k N m # composites m/(k+1) 1 5459 11 30030 5,50 2 8189 66 180180 22,00 6 19109 68 185640 9,71 19 54599 104 283920 5,20 90 248429 153 417690 1,68 178 488669 226 616980 1,26 824 2252249 240 655200 0,29 900 2459729 282 769860 0,31 2811 7676759 523 1427790 0,19 9545 26060579 533 1455090 0,06

In blue the giving example. The number of composites can be improved by enlarging N, as shown. However if one measures the efficiency of N by computing m/(k+1), the solution x^6+8189 is the best (given in green).

The next M to try would probably be 36. The set of primes is {2,3,5,7,13,19,37}, P=1919190. We only miss a matching prime for the divisors 4 and 9. [If M=12 we miss 1 divisor on a total of 6].

 k N m # composites m/(k+1) 0 1919189 80 153535200 80,00 1 3838379 103 197676570 51,50 3 7676759 369 708181110 92,25 10 21111089 909 1744543710 82,64 156 301312829 1054 2022826260 6,71 720 1383735989 1062 2038179780 1,47 1123 2157169559 1924 3692521560 1,71

So x^36+7676759 is composite for x in [0,708181109].

Getting more composites is easy, just enlarge P (and thus M).

If one wants to find the “best” combination of (M,N) one should include M in a formula to measure efficiency.

Would something like m/(M*(k+1)) do?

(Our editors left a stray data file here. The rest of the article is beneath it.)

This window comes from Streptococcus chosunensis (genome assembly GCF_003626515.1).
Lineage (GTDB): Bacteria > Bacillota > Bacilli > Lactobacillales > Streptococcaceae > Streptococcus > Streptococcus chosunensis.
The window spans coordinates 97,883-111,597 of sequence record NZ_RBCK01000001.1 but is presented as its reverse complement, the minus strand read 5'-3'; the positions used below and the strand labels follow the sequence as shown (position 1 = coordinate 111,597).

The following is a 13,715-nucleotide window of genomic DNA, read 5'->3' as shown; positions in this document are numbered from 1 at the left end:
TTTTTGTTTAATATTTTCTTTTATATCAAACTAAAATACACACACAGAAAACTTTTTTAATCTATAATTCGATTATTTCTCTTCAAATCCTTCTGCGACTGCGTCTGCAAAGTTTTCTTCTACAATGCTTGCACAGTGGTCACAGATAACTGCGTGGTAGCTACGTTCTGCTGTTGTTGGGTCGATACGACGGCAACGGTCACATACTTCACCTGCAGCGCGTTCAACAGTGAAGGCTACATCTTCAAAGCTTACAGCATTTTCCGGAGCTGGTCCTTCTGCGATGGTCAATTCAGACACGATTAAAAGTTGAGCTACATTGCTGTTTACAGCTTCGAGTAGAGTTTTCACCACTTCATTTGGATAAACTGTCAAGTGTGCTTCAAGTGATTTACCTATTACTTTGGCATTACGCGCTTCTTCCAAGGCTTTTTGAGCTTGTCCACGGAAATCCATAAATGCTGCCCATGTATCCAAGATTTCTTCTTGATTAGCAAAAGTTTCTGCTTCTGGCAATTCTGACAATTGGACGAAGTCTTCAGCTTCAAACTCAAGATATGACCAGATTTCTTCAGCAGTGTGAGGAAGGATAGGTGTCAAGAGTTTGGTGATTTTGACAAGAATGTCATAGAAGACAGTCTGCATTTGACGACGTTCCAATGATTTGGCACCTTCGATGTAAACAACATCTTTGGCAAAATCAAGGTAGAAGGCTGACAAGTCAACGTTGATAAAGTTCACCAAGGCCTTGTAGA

***

Shyam wrote:

The polynomial x^12 + 7676759 is composite for 1427790 consecutive terms, namely for 0<=x<=1427789
However the polynomial (x+81590145)^12 + 2414684 is composite for 3426149 consecutive terms, namely for 1<=x<=3426149

Seiji wrote:

N: number of consecutive positive integer
f(x): composite for 1<=x<=N
f(N+1): prime number
N>700000

[f, N]
[x^12+2459729, 769859]
[x^12+3480749, 925469]
[x^12+2414684, 975974]

[x^24+337154, 702974]
[x^24+202019, 712529]
[x^24+111929, 723449]
[x^24+790334, 724814]
[x^24+346709, 739829]
[x^24+417689, 783509]
[x^24+54599,  835379]
[x^24+428154, 844024]
[x^24+148784, 918644]

Dmitry wrote:

Here are my results. zhekas (from the Russian forum) found a way to generate an arbitrary number of composite values for polynomial orders n>1. Take some order n. Find all primes p such that n divides by (p-1). Let P be the product of such primes, then the polynomial

f(x)=x^n + P - 1 will be composite for 0<=x<=P-1. But it may be composite for more values, so you need to check. In fact, f(x) will be prime only for values x=P*m-1, for some integer m>0. Now we can iterate over multipliers k that maximise the number of composites produced by f(x)=x^n+P*k - 1. The best results I got using this method are

f(x)=x^36+1919190*1124-1, which generates 1919190*1924=3692521560 composites.
f(x)=x^60+56786730*2090-1, which generates 56786730*3181=180638588130 composites.

If we are limited to small additive constants (less than 10 million) then the best results I got:

f(x)=x^60 + 1352064, which gives 1753628304 composites.
f(x)=x^120 + 293600, which gives 2012047652 composites.

For orders n, I found it useful to look at highly composite values:
P.S. The Russian forum is here: http://dxdy.ru/topic112848.html

***

J. K. wrote:

For any natural K, f(x) = (x-K-2)*(x-K-3) is composite for 1<=x<=K,
and f(K+1) = 2 is prime. Irreducible polynomials are more interesting.

x^180+7225713885389 is first prime for x = 4631682600534990, proved by Primo.
x^540+115471236091149548609 is first prp for x = 1489578945575829177069000.
x^1260+4554106624556364764691012209 for x = 22970913814262303873101465587240.